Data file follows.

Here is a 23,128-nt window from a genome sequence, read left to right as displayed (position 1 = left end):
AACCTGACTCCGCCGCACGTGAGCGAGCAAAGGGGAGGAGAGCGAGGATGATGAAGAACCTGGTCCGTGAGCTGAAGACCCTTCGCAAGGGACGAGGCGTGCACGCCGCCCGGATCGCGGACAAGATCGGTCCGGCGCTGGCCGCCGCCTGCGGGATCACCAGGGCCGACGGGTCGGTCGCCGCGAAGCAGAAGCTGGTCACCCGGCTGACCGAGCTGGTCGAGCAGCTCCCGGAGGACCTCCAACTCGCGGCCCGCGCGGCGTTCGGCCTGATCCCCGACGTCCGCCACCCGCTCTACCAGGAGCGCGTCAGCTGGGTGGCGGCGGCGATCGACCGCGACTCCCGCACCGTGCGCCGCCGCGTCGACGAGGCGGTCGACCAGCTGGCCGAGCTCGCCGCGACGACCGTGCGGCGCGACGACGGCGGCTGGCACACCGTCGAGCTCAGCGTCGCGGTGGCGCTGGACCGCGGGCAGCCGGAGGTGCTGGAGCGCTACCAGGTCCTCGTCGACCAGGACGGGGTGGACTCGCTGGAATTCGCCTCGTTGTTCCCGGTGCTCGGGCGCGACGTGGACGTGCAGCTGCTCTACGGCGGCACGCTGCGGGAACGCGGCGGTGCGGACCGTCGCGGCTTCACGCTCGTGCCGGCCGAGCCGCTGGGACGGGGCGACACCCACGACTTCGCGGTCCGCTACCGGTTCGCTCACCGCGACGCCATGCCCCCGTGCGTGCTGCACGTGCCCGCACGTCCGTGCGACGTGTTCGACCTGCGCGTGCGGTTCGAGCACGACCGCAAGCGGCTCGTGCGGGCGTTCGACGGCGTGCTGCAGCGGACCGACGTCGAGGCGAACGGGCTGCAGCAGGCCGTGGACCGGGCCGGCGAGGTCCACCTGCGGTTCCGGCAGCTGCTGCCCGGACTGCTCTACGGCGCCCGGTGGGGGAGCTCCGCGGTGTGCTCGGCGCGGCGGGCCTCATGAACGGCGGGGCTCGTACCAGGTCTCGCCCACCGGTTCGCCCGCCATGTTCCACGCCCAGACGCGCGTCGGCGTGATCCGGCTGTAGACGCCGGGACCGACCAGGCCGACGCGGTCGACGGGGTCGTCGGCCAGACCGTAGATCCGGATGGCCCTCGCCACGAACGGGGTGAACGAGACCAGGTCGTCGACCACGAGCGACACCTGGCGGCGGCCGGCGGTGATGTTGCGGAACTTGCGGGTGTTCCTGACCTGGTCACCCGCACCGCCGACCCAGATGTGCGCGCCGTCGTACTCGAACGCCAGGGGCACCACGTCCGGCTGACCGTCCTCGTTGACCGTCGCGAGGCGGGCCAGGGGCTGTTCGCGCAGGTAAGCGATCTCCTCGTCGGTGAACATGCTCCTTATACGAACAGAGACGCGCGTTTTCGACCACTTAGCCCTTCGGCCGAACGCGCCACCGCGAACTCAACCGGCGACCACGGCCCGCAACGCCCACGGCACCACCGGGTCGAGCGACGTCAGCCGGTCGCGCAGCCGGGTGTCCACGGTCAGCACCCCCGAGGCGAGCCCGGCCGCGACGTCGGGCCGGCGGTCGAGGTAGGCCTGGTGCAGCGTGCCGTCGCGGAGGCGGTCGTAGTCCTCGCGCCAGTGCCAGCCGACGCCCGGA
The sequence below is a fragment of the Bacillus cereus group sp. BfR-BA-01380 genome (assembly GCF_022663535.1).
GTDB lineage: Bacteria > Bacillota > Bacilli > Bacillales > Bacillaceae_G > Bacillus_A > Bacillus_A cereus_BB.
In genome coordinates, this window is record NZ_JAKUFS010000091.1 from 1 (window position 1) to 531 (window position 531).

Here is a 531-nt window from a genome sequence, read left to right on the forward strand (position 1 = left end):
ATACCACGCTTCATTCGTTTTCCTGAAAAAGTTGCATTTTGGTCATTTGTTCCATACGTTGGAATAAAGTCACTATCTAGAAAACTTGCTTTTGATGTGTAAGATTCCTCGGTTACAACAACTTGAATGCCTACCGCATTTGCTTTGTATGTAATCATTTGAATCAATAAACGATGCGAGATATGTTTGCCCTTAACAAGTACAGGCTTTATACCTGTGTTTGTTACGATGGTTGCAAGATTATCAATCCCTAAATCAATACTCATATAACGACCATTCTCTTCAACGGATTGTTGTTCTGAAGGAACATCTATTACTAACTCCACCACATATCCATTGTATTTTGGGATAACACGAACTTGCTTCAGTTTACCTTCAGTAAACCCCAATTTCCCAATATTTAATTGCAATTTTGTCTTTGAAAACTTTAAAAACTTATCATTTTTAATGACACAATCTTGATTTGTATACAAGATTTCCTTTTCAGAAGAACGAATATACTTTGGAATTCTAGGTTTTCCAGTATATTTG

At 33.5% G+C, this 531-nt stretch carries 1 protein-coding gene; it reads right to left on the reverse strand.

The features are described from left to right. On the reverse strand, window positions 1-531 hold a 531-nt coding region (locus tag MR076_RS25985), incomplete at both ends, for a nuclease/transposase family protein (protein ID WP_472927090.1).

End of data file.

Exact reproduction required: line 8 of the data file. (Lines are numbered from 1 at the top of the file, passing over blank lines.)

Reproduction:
At 33.5% G+C, this 531-nt stretch carries 1 protein-coding gene; it reads right to left on the reverse strand.